An Unbearable Anguish for Children with NTDs

Have you ever really thought about what the commonly used ation words – stigmatization, ostracization, disfiguration, inflammation, impoverization – actually mean when describing the burden of NTDs on preschool and school-aged children?

Here’s just a glimpse of what life can be like for kids suffering from one or more NTDs:

  • Missing out on precious playtime and classroom learning because of fatigue, malaise, and excruciating chronic pain in the intestines, genitals and limbs.
  • Feeling ashamed because scarring on the skin, and especially on the face, is impossible to ignore – a devastating reality for kids who just want to fit in.
  • Dealing with infection after infection, not necessarily understanding what’s going on with their bodies but knowing that something is horribly wrong.

As a new Archives of Disease in Childhood “Global trends in neglected tropical disease control and elimination: impact on child health,” by Global Network’s Drs. Gregory Simon and Neeraj Mistry, Sabin Vaccine Institute’s Dr. Peter Hotez and Baylor College of Medicine’s Meagan Barry, reveals, millions of children living in extreme poverty are suffering from the grave impact described above because NTD control programs, including mass drug administration (MDA), have not yet treated even close to the targeted percentage of at risk people.

Consider some of the staggering facts they point out for the NTDs most common in children:

  • Soil transmitted helminth infections (STH) – ascariasis, trichuriasis, hookworm infection: “In 2011, 875 million children lived in high-risk areas worldwide, of whom about 30% are preschool age children and 70% school age children.” In fact, “in sub-Saharan Africa alone an estimated 50 million school-aged children are infected with hookworm.”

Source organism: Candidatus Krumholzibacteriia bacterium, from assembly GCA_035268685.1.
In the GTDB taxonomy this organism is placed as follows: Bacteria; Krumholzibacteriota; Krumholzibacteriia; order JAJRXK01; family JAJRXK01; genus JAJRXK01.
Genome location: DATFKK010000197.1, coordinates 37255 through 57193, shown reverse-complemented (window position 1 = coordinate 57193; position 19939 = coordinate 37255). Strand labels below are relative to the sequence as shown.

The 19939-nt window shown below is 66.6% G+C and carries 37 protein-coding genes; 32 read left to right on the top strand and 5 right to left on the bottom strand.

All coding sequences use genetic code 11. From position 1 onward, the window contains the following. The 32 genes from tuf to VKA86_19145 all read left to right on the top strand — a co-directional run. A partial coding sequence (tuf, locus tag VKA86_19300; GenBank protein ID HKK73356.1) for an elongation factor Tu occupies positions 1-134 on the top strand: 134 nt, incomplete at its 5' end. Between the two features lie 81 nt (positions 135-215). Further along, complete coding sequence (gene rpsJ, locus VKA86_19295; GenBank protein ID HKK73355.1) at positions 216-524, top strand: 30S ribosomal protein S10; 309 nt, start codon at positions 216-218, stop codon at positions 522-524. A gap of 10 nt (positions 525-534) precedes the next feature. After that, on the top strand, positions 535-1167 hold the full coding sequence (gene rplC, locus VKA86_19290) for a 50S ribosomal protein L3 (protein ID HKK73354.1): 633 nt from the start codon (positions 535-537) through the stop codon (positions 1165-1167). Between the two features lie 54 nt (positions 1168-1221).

• Schistosomiasis (snail fever): “In 2011, 243 million people lived in high-risk areas, including 112 million school aged children, predominantly in sub-Saharan Africa.” Unfortunately, “infection in the infant and preschool age groups is also increasingly being recognized and documented.” Yet, “of the 112 million school children in need of preventive chemotherapy for schistosomiasis in 2011, only 16 million received treatment.”
  • Trachoma: “WHO estimates that in 2010, 325 million people lived in areas endemic for C trachomatis, and more than 21 million people were actively infected. In hyperendemic areas, 90% of preschool age children may be infected.”

Although lymphatic filariasis (LF) and onchocerciasis are more often found in adults, they still infect children:

  • LF: “LF is now recognized to be an infection often contracted in childhood Children under 10 years of age have prevalence rates around 30% of the adult prevalence rates, while those 10-19 years-old have approximately 69% of the adult prevalence rate.”
  • Onchocerciasis (river blindness): “The rate of infection among adolescents is often high and community directed treatments typically include children.”

Suba Fodey, 6Despite this relatively bleak analysis of the problems posed by NTDs in children, the authors are optimistic that we “may be able to reduce or eliminate the tremendous NTD disease burden in children globally.” Public-private partnerships (PPPs), expanded MDA and preventive chemotherapy programs, greater pill donations from pharmaceutical companies, the development of new drugs and the creation of new vaccines (Sabin is working on developing hookworm and schistomiasis vaccines) all offer real solutions.

Given that it takes just 50 cents to treat one person against these seven NTDs for an entire year, there’s no reason that children should have to suffer any longer.

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